The run-up to election day
The fate of the nation is in the hands of voters who’ve endured a barrage of TV ads, direct mail, blatant untruths and soaring rhetoric funded by untold millions of dollars. Such spending is to be expected when the government controls so much of our daily lives.
Most will sigh and say, “I can’t wait for this election to be over!” Yet the sun won’t set on Wednesday before the narrative shifts to the 2016 presidential election.
In races from the Court House to the State House to the U.S. House, Democrats have frantically attempted to distance themselves from Barack Obama during the last few months, and the situation has vacillated between pitiful and humorous. Now, the political environment on the Left has been downgraded to pure desperation.
Let’s adapt Jeff Foxworthy’s “you might be a redneck if…” approach (also used by Mark Alexander earlier this year to spot liberals generally) to identify panicking Democrats.
You might be a desperate Democrat running on the 2014 ballot if you claim your own constituents are racist and sexist.
Sen. Mary Landrieu (D-LA), fighting for her political life tied directly to Barack Obama’s policies, declared her opponents to be those of the South who won’t vote for women or minorities, specifically blacks. “I’ll be very, very honest with you,” said Landrieu in what’s our first clue she’s lying. “The South has not always been the friendliest place for African-Americans. It’s not always been a good place for women to present ourselves. It’s more of a conservative place.”
She later doubled down, adding, “Everyone knows this is the truth, and I will continue to speak the truth even as some would twist my words seeking political advantage.”
Bless your heart, Mary, you must’ve forgotten about Louisiana’s dynamic Democrat duo of Governor Kathleen Blanco (female) and New Orleans Mayor Ray Nagin (black), who grossly mismanaged the response to Hurricane Katrina.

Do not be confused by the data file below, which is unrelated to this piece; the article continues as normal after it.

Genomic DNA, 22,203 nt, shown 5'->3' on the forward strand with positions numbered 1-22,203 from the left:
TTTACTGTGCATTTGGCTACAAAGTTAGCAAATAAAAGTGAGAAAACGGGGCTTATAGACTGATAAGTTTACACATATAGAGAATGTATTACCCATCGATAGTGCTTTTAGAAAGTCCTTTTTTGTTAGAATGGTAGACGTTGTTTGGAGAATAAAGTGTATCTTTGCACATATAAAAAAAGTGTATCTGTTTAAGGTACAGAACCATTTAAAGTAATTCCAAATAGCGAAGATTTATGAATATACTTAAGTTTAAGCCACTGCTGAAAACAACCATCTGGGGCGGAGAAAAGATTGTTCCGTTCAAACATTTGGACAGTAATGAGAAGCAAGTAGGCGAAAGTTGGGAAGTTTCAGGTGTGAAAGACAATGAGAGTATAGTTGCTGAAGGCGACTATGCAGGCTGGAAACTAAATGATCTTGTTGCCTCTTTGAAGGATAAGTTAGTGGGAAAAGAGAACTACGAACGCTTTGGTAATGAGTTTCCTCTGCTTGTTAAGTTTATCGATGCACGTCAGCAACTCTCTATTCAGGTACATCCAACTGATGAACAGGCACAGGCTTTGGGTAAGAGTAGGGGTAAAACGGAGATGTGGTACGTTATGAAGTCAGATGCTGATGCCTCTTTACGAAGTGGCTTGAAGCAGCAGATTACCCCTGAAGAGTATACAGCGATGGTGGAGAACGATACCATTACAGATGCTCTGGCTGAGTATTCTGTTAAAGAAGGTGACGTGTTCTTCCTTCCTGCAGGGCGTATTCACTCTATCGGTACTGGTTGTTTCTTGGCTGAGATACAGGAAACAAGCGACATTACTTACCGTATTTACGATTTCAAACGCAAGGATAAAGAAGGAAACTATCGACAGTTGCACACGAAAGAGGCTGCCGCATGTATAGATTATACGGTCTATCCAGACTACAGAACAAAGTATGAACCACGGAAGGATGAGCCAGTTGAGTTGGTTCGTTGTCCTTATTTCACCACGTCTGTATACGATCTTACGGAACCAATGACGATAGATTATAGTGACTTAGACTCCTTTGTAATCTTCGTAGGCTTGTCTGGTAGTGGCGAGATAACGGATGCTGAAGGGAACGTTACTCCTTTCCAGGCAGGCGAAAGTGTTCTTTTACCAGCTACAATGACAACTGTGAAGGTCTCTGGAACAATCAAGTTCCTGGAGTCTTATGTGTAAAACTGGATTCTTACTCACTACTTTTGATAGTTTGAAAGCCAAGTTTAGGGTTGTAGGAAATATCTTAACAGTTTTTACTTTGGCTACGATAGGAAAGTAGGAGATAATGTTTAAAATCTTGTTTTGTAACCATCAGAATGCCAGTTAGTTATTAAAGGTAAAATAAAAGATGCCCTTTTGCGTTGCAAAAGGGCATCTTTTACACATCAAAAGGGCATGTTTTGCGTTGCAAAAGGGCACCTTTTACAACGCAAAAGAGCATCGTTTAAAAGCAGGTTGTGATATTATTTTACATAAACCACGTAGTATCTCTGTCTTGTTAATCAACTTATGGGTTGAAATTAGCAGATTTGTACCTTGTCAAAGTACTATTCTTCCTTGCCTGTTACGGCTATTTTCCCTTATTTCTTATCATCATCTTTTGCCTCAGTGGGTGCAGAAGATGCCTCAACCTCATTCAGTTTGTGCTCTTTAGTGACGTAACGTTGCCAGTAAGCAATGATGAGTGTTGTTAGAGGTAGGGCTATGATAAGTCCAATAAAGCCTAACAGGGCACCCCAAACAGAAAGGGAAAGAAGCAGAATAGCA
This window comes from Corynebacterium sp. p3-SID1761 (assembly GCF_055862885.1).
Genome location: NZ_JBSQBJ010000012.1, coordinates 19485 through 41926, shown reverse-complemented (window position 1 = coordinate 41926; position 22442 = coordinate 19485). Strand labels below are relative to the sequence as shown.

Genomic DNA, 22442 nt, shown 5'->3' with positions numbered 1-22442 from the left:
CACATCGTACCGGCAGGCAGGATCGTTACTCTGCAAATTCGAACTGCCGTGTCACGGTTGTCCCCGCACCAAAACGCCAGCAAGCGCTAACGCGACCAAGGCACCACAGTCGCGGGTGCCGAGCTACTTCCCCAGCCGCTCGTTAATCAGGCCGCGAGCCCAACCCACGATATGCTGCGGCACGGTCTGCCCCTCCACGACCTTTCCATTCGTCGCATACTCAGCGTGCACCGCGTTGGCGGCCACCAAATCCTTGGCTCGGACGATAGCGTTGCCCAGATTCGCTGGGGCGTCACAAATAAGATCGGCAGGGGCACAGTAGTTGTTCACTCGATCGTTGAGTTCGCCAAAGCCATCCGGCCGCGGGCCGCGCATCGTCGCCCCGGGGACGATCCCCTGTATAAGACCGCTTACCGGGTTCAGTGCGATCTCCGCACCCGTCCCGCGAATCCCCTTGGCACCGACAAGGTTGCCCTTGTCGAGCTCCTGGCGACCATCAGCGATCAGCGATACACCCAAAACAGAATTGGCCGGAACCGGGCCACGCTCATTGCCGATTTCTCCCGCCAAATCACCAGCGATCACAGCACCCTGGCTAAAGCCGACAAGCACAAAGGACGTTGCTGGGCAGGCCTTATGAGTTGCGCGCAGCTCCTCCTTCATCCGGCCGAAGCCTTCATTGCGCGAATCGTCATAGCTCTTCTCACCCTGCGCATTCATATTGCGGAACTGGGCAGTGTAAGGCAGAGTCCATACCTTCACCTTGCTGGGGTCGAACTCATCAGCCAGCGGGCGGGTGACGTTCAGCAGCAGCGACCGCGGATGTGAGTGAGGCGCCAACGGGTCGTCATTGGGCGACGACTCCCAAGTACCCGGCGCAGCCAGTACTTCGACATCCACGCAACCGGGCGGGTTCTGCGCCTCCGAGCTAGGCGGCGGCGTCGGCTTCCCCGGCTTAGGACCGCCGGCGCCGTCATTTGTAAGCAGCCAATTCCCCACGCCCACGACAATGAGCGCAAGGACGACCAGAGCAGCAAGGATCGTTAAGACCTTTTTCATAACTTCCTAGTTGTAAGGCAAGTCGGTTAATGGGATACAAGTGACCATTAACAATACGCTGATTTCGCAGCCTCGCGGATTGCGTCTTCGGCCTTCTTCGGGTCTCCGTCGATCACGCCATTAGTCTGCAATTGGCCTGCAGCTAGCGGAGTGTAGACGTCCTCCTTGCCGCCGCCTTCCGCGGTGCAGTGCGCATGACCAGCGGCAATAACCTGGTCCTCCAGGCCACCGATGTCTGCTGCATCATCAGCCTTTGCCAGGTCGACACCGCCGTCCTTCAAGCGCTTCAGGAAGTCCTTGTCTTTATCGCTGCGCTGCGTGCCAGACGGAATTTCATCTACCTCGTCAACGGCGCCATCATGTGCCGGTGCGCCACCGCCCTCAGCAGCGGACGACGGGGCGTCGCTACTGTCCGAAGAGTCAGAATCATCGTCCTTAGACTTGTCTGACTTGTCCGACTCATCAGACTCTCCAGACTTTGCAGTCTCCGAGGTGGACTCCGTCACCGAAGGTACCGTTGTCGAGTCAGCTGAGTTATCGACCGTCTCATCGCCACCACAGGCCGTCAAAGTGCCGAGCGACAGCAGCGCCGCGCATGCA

You might be a desperate Democrat in 2014 if you claim Republicans believe slavery (in the sense of blacks on a plantation) still exists.
Rep. Charlie Rangel (D-NY), most renowned for tax fraud, declared Republicans to be Civil War era Confederates: “Some of them believe that slavery isn’t over and they think they won the Civil War!”
Obviously, he thinks the key to winning in New York is to insult the intellect of voters. He claims slavery still exists while ignoring the fact that it was the actions of Republicans who abolished slavery and amended the Constitution to allow voting of minorities. Unfortunately, he’s probably correct in his assumption.
You might be a desperate Democrat in 2014 if you repeat the claim that Republicans will impeach Obama if they win in November.
A chorus of the chattering Left has frequently repeated this trope over the last few months, but just last week, Senate Majority Leader Harry Reid (D-NV) fretted, “Frankly, a Republican House and Senate could go beyond shutting down the government – they could waste months of our lives on impeachment.”
Yeah, that’s right. Voters are asked to believe the guy who’s left more than 350 bills passed by the House dry-rotting on his desk as he leads the refrain sung only by the desperate Left about obstruction and impeachment.
Finally, you might be a desperate Democrat in 2014 if in Georgia, North Carolina, Maryland or insert-the-name-of-your-state you’ve seen campaign fliers referencing the unrest and violence in Ferguson, Jim Crow laws or even lynching.
It is 2014. Yet the turnout tool used by the party of the people, the Democrats, is not to address the historically high unemployment of blacks. It’s not to discuss horrific black-on-black crime or the incredibly high out-of-wedlock births spurred on by a government that rewards its citizens trapped in welfare dependence (poverty plantations, if you will). Oh, no, desperate Democrats spread fear and fuel a division that is, for the most part, conjured up by the hustlers of race who “lead” the, ahem, progressive party.
Tragically, it also might be noted: You might be viewed as a useful idiot voter who supports Democrats if you fall for such inflammatory dishonesty now synonymous with the failed policies of the Democrat Party.
As 2014 draws near its end, the Democrat Party, steered by the abysmal policies and platitudes of Barack Obama, coupled with the folly offered as a substitute for thoughtful debate, is pure symbolism over substance.
Those who employ and subscribe to such may take offense to the light-hearted Jeff Foxworthy approach. Yet our thoughts and beliefs determine our behavior. Said more academically, “Cogito ergo sum.” The Latin declaration translates, “I think, therefore, I am.”
Democrats of 2014, we now see exactly what you think and exactly what you are.
Millennials have been hit the hardest by ObamaCare's insurance premium increases, new study says